A Stopped Clocks Series [archived]

[Archive note: This series was something of a misfire. I don’t think my conclusions here are necessarily incorrect, or even substantially wrong, but I just didn’t/don’t have the theoretical architecture necessary to say what I mean here.

I also realized after writing this essay that, at least given how things stand politically in the United States, I really don’t have the psychic energy to keep up with the news. It’s not that I want to retreat into the haze of masturbatory aestheticism (“Beauty is truth, truth beauty,” &tc.) instead of paying attention to hard-nosed “real” politics. Rather, I think my distaste for the whole deal now is that so much of it seems to me exactly to be masturbatory aestheticism. I’ll spend my energies elsewhere, in places I think might be actually productive but that don’t make the headlines or trend on Twitter. (It’s probably not the worst rule of thumb to think that effectiveness in a material sense and possibility of trending on Twitter are inversely correlated.)

There’s a Zen practice I remember reading about where monastics will perform secret nice gestures for others. Straightening someone’s shoes outside their door, or leaving a little candy in their mailbox, or putting something away when someone else has forgotten to. No one talks about these actions and their performers actively try to avoid being noticed. The goal within the Zen context is to practice selflessness and generosity because these can and should be cultivated, like a seedling. The more one cares for the seedling of generosity (and actively pull the weeds of envy, resentment, etc.) the hardier that seedling grows, until generosity becomes effortless, just how one is. But more on that another time.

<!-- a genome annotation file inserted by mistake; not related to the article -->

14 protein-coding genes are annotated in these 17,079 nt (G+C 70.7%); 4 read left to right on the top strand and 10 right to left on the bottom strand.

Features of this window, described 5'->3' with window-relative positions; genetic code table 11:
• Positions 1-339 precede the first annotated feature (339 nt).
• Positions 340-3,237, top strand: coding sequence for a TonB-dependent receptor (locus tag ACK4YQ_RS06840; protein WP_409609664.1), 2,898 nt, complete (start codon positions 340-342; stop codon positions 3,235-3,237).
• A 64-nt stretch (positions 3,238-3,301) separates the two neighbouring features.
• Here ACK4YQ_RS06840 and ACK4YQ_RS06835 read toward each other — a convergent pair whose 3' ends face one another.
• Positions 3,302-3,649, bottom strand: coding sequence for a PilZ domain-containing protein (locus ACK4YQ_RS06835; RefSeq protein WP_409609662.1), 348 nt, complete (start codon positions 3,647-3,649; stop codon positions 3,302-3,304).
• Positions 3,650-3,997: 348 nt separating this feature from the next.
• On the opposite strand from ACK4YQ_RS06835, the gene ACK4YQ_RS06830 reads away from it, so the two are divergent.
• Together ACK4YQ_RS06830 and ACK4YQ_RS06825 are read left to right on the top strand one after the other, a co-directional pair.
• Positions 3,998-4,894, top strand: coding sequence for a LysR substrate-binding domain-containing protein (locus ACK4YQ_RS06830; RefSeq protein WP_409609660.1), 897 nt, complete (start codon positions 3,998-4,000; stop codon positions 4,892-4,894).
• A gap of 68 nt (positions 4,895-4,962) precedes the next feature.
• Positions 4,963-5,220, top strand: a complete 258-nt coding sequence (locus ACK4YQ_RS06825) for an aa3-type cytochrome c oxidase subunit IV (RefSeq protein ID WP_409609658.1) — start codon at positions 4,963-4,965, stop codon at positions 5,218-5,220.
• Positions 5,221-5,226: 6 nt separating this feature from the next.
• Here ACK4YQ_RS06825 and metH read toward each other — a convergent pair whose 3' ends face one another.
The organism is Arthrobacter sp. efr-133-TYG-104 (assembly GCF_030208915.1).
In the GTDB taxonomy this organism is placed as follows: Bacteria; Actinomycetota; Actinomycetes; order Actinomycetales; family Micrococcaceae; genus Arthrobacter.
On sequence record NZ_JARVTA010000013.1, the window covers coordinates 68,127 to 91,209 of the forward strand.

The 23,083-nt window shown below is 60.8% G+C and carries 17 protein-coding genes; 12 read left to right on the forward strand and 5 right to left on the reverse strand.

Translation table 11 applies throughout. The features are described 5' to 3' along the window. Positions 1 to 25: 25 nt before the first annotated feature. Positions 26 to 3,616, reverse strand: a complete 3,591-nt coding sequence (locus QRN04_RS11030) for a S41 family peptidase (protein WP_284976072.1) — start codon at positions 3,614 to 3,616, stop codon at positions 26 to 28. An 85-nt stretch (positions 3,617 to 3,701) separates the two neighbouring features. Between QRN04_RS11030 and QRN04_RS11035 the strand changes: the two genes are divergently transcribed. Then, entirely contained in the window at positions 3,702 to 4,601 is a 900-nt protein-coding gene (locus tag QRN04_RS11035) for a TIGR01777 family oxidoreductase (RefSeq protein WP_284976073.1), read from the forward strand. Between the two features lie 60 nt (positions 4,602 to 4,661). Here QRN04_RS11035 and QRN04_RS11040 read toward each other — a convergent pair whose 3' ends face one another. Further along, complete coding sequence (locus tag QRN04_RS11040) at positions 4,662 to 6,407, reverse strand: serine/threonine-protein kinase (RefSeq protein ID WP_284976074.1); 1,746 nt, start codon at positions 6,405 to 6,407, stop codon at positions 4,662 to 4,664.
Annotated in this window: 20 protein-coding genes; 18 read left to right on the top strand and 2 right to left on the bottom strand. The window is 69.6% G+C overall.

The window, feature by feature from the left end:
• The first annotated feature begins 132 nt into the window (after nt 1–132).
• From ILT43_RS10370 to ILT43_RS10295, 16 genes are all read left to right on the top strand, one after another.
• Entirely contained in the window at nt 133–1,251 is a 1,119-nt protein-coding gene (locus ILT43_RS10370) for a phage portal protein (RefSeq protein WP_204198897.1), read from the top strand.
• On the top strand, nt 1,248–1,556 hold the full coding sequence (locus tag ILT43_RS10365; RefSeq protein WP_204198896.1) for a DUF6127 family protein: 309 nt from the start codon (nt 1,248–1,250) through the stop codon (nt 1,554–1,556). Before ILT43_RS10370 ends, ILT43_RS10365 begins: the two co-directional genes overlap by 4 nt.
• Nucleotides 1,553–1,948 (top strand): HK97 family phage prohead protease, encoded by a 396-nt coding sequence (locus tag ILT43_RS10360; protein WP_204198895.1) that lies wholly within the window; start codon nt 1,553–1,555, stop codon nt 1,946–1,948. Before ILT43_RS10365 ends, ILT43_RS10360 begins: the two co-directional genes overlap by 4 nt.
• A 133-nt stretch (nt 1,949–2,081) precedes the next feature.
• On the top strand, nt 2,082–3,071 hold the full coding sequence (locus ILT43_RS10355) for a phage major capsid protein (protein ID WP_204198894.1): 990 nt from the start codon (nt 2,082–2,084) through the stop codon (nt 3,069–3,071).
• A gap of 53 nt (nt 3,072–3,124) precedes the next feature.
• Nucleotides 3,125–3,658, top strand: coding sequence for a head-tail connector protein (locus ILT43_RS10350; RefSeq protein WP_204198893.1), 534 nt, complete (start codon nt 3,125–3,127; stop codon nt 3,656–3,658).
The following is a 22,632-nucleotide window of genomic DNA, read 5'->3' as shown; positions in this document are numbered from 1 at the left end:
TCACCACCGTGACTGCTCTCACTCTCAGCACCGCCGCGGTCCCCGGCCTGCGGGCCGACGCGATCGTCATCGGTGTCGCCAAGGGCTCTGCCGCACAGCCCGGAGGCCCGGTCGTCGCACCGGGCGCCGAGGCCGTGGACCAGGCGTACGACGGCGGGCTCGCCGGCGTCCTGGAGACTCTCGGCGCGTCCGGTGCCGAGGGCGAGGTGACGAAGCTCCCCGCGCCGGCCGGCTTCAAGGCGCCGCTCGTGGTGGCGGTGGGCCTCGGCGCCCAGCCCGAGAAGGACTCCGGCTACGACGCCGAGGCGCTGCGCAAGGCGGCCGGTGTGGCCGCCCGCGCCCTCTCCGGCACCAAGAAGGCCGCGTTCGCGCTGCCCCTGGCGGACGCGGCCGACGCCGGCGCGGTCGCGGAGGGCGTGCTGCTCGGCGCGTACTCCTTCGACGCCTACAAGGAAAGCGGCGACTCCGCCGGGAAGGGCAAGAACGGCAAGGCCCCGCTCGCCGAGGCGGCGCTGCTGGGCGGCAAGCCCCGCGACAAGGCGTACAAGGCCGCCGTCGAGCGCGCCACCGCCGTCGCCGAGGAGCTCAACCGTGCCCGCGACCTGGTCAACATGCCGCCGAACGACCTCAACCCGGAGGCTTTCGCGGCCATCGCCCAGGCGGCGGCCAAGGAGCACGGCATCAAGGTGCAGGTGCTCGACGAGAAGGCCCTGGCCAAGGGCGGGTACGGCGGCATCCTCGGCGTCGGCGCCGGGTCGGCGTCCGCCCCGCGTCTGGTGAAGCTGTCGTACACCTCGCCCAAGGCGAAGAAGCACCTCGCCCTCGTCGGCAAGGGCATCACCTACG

File this archived project under “misfired!”]


This page contains a series in progress on the question of stopped clocks and how they are right twice a day. My concern with these essays is not to counter or argue against these positions exactly, but to point out what might be recuperated and transmuted from within them. For example, Texas Senator Ted Cruz is a stopped clock: on just about every point of policy he is hideously regressive and was a die-hard for Donald Trump, even after the latter’s incitement of violence at the U.S. Capitol. BUT! Ted Cruz, unlike others in his party with similar ideals, is not an anti-vaxxer. Why? What could be learn from an examination of this clock that is only right one one issue?

This series is a work in progress, and will be updated only periodically. I don’t expect this collection of essays to focus exclusively or even significantly on politics or current events, although as the first installment points out, that is clearly on the table. The essays will also be available in the “Collected Essays” section of this site, but are arranged here for ease of access.